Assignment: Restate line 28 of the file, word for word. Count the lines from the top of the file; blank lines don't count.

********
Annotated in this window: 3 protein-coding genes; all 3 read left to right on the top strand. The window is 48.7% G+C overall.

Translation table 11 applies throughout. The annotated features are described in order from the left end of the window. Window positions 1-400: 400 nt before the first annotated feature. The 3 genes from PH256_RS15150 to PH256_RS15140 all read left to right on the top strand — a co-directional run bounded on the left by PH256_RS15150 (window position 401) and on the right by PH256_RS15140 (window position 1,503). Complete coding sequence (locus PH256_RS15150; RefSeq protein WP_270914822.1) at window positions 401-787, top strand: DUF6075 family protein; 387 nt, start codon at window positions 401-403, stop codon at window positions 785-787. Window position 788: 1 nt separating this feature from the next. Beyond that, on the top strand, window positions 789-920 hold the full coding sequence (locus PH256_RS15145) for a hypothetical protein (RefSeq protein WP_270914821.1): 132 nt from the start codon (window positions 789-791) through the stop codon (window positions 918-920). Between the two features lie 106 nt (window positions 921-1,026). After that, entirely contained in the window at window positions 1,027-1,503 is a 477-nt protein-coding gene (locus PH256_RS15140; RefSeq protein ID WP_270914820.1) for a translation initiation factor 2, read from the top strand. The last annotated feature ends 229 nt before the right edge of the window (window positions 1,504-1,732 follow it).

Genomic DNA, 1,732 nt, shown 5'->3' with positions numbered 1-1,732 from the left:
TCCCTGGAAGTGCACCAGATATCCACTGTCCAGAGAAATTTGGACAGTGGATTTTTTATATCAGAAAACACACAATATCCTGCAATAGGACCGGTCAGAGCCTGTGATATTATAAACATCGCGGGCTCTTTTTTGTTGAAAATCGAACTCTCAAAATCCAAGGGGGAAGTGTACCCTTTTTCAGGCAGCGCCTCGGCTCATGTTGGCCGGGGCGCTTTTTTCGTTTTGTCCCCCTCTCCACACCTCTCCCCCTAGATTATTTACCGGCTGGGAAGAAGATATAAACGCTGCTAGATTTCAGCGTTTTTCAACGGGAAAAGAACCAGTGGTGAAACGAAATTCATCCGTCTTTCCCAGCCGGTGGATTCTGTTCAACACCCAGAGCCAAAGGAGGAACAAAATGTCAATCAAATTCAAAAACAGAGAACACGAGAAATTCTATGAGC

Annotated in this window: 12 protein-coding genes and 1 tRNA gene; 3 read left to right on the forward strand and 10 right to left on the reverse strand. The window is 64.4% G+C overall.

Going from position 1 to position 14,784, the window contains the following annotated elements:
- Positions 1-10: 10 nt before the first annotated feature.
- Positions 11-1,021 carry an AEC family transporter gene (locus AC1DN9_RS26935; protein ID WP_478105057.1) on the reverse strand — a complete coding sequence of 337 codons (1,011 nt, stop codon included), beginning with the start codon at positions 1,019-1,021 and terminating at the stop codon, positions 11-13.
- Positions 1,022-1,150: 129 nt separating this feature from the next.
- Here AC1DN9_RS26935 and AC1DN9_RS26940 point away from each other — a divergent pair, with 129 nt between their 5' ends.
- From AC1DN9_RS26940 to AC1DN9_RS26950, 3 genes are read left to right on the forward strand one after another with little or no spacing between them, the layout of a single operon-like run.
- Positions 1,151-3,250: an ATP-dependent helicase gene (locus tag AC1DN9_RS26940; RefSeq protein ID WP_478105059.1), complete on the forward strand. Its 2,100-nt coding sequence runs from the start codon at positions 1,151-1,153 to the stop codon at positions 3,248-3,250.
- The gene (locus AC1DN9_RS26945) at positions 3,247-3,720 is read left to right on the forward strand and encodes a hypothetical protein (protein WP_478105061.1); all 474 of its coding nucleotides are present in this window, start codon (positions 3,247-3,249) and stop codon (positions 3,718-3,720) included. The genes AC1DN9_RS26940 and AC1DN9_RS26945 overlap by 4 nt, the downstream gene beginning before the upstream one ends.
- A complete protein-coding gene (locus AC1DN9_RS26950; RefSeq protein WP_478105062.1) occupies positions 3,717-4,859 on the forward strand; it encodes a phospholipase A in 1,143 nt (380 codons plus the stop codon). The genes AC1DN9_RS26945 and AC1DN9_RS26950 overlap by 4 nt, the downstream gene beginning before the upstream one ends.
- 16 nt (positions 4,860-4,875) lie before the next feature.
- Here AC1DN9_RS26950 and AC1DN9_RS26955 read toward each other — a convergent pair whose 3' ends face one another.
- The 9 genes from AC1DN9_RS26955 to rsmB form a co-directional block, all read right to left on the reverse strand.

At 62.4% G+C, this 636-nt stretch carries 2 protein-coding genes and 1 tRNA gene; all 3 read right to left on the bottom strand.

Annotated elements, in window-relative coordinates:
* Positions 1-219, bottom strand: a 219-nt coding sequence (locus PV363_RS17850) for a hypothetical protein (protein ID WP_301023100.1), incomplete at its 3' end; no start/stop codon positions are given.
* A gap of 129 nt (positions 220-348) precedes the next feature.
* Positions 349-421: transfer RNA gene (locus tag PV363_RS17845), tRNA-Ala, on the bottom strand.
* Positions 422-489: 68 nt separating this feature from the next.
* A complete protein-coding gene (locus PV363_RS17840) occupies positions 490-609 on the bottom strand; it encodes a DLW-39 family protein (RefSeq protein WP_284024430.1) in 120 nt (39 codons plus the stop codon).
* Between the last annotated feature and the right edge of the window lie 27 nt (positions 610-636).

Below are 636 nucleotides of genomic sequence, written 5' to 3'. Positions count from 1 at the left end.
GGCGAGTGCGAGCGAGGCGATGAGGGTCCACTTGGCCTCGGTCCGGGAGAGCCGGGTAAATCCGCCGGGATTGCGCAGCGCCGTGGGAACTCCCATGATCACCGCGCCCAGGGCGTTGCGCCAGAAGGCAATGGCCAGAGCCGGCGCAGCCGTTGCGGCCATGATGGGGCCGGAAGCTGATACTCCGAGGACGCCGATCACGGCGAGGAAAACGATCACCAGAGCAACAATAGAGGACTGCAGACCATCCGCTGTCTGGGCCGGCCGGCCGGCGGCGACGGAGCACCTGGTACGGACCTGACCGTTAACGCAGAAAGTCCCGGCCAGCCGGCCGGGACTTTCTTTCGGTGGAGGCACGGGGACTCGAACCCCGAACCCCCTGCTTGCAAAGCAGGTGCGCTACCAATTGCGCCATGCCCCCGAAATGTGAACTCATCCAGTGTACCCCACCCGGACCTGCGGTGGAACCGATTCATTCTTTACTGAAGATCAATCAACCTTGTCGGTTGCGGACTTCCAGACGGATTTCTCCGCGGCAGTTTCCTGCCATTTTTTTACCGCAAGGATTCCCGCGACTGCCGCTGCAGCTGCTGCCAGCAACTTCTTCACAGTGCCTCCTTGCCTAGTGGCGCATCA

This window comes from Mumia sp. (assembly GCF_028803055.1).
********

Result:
This window comes from Mumia sp. (assembly GCF_028803055.1).